|[AMRadio] bandplan thoughts|
cemilton at aol.com
cemilton at aol.com
Fri Dec 14 18:57:49 EST 2007
You're a great spokesperson for the ARRL, IMHO.
You make the case I speak of................. The ARRL will, in
conjunction with their advertisers, promote a mode/band plan schedule
that will alllow the manufacturers to profit nicely. (Insert
here.....more QST ad revenues) They will allow enough time for
firmware/software adjustments to be made which will allow, in your
words, "regulation by bandwidth probably would be a boom for new
manufacturer production. I would suspect manufacturers would fully
support it down the road." Your words are prophetic for the rice box
merchants and fully in line with the suspected ARRL agenda.
Personally, I don't own stock in these rice box
companies............I'm not interested in their profits or
technological gains! I'm a simple ham who knows how to make a
transmitter and receiver work and who is not afraid to experiment to
improve that process. I wish to continue in the mode/emission manner
that works well for me and many other hams worldwide. I don't think
the ARRL leadership is even remotely aware of the operating
pleasure/challenges that many of us encounter daily on the active ham
So, here's where we fall off the wagon.................. What about all
the hams who are still experimenting, building and operating under the
auspices of their current license permissions? Who, in the ARRL or
otherwise, feels it is their place to dictate just what and where the
ordinary ham operates? We, as hams, know this already! We don't need
to be told or advised of what we already know.
Sure, the ARRL and the rice-box (or similar) manufacturers MUST fall in
line with whatever a spectrum plan includes. Otherwise, they couldn't
make money and sell rigs. Why wouldn't they agree with the ARRL? They
are interested in bottom line profits.............not in Amateur Radio.
To think otherwise is naive.
And the ARRL? It's interested in contributions to it's 401-C3 IRS CODE
Manufacturers can help them maintain this status if THEY can make the
market support their products. Simple economics here! Or politics!
Dumbing down everything from no-code testing to proficiency exams that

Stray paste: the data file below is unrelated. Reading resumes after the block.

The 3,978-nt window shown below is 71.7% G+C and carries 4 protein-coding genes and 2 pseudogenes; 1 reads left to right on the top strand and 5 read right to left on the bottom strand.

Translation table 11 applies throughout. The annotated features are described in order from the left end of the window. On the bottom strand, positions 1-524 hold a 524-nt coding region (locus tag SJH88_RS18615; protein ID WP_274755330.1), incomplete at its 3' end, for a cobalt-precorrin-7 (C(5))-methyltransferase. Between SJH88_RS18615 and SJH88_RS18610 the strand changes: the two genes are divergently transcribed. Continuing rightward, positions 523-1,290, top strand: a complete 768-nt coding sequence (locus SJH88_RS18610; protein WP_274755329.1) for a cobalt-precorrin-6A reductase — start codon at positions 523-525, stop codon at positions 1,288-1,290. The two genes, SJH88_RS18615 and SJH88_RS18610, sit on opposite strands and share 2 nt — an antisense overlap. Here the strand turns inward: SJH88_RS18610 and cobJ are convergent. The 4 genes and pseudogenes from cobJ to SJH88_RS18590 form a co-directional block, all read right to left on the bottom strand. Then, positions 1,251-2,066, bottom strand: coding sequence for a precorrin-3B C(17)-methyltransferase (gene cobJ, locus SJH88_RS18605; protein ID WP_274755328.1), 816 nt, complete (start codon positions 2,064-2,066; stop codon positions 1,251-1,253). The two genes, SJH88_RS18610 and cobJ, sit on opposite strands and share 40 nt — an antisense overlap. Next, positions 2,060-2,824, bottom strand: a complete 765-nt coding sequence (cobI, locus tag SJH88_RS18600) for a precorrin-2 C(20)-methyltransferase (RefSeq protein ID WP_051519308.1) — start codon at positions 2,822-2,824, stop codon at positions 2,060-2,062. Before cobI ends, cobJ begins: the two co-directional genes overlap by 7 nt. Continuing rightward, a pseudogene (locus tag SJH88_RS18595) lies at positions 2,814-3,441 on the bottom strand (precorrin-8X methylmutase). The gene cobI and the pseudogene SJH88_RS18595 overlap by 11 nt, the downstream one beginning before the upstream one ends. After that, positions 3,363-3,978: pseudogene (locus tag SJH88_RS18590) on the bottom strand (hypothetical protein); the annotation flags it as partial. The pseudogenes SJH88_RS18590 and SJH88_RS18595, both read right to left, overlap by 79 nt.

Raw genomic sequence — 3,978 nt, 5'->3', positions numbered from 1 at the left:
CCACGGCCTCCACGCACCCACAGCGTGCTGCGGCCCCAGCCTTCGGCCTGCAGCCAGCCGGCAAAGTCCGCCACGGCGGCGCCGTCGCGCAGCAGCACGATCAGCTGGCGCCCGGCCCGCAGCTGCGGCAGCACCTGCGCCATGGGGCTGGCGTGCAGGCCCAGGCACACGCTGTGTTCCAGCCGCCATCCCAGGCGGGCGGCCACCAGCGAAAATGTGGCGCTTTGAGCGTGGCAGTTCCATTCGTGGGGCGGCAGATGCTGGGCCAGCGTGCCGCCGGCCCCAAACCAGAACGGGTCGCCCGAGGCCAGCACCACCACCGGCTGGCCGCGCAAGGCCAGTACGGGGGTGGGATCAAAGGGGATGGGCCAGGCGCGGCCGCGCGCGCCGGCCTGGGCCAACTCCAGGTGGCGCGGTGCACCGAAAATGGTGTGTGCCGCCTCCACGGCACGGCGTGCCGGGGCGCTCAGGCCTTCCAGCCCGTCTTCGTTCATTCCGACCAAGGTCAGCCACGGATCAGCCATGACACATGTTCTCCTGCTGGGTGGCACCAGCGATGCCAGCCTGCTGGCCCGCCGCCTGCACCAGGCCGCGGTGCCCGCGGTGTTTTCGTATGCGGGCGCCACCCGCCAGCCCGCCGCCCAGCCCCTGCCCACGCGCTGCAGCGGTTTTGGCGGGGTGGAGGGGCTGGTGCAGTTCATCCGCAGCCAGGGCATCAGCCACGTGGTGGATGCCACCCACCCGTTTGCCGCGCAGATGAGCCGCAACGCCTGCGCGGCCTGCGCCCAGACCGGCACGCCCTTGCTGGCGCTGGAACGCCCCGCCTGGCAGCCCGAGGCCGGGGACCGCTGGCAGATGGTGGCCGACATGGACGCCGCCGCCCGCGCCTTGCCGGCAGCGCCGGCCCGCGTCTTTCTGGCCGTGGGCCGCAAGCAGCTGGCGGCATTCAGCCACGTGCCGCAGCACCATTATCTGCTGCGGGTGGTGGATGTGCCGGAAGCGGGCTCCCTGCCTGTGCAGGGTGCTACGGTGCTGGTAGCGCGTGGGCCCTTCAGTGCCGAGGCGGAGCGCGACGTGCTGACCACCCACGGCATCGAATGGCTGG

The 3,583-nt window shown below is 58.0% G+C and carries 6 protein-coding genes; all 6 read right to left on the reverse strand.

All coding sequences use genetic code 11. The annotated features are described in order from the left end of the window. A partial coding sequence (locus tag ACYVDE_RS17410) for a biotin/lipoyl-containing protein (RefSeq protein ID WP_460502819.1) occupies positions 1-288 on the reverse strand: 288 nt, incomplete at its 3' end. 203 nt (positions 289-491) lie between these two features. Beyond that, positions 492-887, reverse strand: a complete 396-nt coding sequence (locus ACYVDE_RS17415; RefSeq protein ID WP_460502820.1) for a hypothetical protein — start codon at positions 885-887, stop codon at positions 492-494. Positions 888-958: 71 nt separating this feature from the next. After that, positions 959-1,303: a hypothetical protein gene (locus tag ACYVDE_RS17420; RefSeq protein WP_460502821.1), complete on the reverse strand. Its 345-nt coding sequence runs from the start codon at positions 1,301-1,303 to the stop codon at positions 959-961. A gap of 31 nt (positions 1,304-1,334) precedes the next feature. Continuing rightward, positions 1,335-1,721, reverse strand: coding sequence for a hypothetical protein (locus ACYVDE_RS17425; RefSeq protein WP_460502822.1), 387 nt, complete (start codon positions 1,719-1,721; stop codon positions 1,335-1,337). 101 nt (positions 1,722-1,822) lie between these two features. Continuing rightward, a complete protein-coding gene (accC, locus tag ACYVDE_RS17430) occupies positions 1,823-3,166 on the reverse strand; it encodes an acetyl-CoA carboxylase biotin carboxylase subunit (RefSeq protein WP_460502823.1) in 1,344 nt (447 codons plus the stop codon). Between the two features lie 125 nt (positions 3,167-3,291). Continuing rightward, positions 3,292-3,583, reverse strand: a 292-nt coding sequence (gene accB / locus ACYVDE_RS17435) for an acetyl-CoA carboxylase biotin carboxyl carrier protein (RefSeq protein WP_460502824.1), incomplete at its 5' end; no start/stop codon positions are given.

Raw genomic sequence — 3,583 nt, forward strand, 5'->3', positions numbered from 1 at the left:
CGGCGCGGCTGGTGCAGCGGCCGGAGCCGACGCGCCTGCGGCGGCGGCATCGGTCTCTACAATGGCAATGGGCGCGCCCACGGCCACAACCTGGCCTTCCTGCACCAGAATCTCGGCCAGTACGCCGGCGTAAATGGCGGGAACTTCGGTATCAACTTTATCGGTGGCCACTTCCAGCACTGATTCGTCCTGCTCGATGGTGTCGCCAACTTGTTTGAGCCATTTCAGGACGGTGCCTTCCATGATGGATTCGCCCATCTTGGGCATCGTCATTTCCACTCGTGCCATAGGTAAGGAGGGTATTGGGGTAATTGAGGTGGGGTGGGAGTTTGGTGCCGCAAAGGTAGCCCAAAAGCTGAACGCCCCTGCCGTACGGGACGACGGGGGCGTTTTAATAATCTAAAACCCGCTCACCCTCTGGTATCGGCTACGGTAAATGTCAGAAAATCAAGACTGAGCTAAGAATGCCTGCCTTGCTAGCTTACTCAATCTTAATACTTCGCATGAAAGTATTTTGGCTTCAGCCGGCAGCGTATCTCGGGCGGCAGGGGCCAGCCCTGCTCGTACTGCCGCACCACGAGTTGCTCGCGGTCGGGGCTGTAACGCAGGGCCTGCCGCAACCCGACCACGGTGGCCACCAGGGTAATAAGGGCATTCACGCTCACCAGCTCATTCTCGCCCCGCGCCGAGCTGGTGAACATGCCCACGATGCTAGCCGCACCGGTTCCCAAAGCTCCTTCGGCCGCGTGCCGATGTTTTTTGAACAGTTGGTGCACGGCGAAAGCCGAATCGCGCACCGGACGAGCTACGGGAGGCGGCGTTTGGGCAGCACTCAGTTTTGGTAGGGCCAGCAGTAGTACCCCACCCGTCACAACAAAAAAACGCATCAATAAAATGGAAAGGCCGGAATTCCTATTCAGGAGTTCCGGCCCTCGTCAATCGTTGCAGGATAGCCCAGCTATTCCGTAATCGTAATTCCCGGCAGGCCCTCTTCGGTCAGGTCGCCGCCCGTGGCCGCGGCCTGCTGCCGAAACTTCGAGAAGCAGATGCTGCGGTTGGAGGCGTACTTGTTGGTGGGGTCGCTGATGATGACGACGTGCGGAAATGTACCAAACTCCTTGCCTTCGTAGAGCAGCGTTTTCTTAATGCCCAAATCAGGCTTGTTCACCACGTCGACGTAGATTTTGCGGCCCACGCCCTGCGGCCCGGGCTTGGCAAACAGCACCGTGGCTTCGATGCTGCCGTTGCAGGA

are nothing more that memory exercises is but one simple way to
"enlarge" the ranks of membership. However, I suspect this is a failed
mission.............just an extension of the prior agendas the ARRL has
supported. (remember incentive licensing?)
Have you noticed the ARRL is "strongly" promoting Emergency
Communications as the prime reason Amateur radio even exists?
Simply because it has the attention of 9-11 and Katrina. The "shack on
a belt crowd" is highlighted. The "real" ham who can build a
transmitter and receiver is ignored. CW is archaic! A.M. is simply a
bunch of guys who reject change. To me, there is something inherently
wrong with this. The first thing to die in an emergency is bandwidth
provided by cable companies. I live in Hurricane Alley in
When will it end? Who knows! Maybe it won't............. But I
think it's important to quit kissing he ARRl's ass just because they
exist. I, for one, will make my views known to whomever in the ARRL
structure is necessary in an effort to stop the madness.
I don't object to the development of new technology. In fact, I like
it. But I don't want it shoved down my throat. And I sense there are
many others out there who feel the same way.
But, in fairness, it's always YMMV.
Put the afterburners in full thrust.........................flame suit
Best 73 to all, es Merry Christmas ( If this greeting is offensive,
simply insert your preferred greeting from me. I will not take away
from it's meaning to you and my sincerity is the same)
From: Peter Markavage <manualman at juno.com>
To: amradio at mailman.qth.net
Sent: Fri, 14 Dec 2007 5:51 pm
Subject: Re: [AMRadio] bandplan thoughts
Actually, I think the opposite will happen. Manufacturers generally
design for a five year life-cycle use. Obsolescence generally is built
into the rig by simply using proprietary or custom designed parts. I
suspect the K3, Flex, and Orion bandwidth algorithm probably can be
changed with a simple software download. The PRO III is bandwidth
algorithm is done in firmware and not easily changed by the customer.
Regulation by bandwidth probably would be a boom for new manufacturer
production. I would suspect manufacturers would fully support it down
On Fri, 14 Dec 2007 09:49:34 -0600 "Bob Peters" <rwpeters at swbell.net>
> Chuck You are right on target. My big question is why are the
> manufacteurs speaking out??? This whole thing will really hurt them
> well... All the expanded SSB gear out there will be obsolete, The
> III the K-3 the Flex, orion, all of these to out past 3 khz and on
> they can go beyond 6 khz. Lots of folks don't understand how
> this whole thing is. Not just to the AM Community but far beyond
> Is there not anykind of Lobbying group that can get the ball
> We need to put out our $$ to get this rolling!!! Maybe a Class
> action on
> the ARRL would help...
> Make them spend as well... They are getting just like our
> using our hard earned $$ to take trips to Brazil..
> I wish that I could write a good letter but my letter writing skills
> really bad!!
> Bob W1PE
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